To its credit, the game takes a stab at recreating the sequence described above: we see Richards strapped into his futuristic bob-sled, snarling at an off-screen Killian before he’s sent plummeting into the danger zone. “I’ll be back,” Arnold hisses – or that’s what we think he said. It really sounds more like, “ChhhrrRRindeeebaggChhrrRR”…

Predator (1987)

The movie scene: John McTiernan’s sweaty, violent sci-fi action movie pits Schwarzenegger against a muscle-bound big game hunter from outer space. Having lost his band of mercenaries to an invisible creature that has hunted them down one by one, Dutch (Arnie) smears himself in mud, lays down his firearms, and takes on the Predator in a final confrontation.

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The game: Even compared to the disappointing Running Man tie-in, Activision’s Predator tie-in for the ZX Spectrum was a truly tawdry effort. The whole game is essentially the film’s final act, where the cast’s whittled down to Arnie and the Predator. Weirdly, you spend much of the time killing all the bad guys who seem to be fleeing the Predator when really, you should probably be turning heels and running away with them. Occasionally, the screen will turn purple and you’ll have to avoid the Predator’s gun sight. 

On even more rare occasions, the Predator itself will plod onto the screen, and you’ll engage in the most boring fist-fight in video game history – if you survive, the Predator will run away and leave you alone for a bit. After a few minutes of doing this, you’ll come across a log, which you can winch up into the air and then drop on the Predator’s head when it wanders back on the screen again. You then have a few seconds to run to the end of the screen before the Predator explodes. And that’s it – within eight minutes or so, the game ends. Pulse-pounding it is not.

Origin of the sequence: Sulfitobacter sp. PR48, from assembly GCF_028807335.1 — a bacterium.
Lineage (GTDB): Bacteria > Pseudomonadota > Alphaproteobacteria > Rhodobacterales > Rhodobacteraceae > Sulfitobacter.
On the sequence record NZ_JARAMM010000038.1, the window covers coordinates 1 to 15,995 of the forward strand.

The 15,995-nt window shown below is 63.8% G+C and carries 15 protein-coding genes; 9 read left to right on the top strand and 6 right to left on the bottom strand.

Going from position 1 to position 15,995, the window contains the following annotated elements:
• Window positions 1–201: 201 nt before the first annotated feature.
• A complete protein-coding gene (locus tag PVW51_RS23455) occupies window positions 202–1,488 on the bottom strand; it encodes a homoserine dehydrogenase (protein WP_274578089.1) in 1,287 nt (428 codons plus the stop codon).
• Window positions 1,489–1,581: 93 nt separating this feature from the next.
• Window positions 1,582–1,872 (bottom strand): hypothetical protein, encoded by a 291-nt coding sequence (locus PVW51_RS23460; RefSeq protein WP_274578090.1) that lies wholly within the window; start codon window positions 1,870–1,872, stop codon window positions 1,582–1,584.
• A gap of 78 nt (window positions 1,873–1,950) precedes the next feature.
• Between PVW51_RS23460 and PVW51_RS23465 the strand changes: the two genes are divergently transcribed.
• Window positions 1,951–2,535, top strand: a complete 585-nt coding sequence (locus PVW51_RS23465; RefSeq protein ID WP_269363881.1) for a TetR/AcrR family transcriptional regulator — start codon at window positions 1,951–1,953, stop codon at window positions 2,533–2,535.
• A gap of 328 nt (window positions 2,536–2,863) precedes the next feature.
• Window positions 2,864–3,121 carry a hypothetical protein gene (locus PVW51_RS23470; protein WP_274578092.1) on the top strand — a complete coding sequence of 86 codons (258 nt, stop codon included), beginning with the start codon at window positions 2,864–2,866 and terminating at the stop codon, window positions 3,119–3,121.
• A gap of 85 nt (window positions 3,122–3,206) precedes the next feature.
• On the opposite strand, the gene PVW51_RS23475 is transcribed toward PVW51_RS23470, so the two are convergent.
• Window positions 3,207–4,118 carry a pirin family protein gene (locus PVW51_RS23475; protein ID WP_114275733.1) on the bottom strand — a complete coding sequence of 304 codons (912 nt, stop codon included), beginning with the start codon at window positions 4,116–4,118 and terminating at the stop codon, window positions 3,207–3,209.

The Untouchables (1987)

The movie scene: Brian De Palma turned his mischievous brand of filmmaking to this violent adaptation of the TV series of the same name, and it’s one of his best movies of the 80s. De Palma positively revels in his action set-pieces, the best of which involves a tense stand-off at a Chicago train station.

As prohibition cop Elliott Ness (Kevin Costner) and sharp-shooting sidekick Stone (Andy Garcia) anticipate the arrival of a mobster and his accountant, a young mother drags her pram up a flight of stone steps. Just as she reaches the top, a vicious gun fight breaks out, and the pram, as we’ve been waiting for all along, goes bouncing back down the stairs again in glorious slow-motion. The unspeakably cool aftermath sees Ness bring the pram to a halt in the nick of time, while Stone takes aim at a spot just between the mobster’s eyes…

The game: Following the format of other Ocean tie-in titles, The Untouchables is an action platformer interspersed with a varied series of mini-games, each taking inspiration from a familiar scene in the game. The sequence described above, with the pram tottering down train station stairs, is reimagined in the game as a top-down shooter where you, as a be-hatted Elliot Ness, attempt to protect the baby as villains rush at you from all sides. It’s fast-paced and tough, but inevitably, doesn’t capture the knuckle-chewing tension of De Palma’s perfectly orchestrated moment.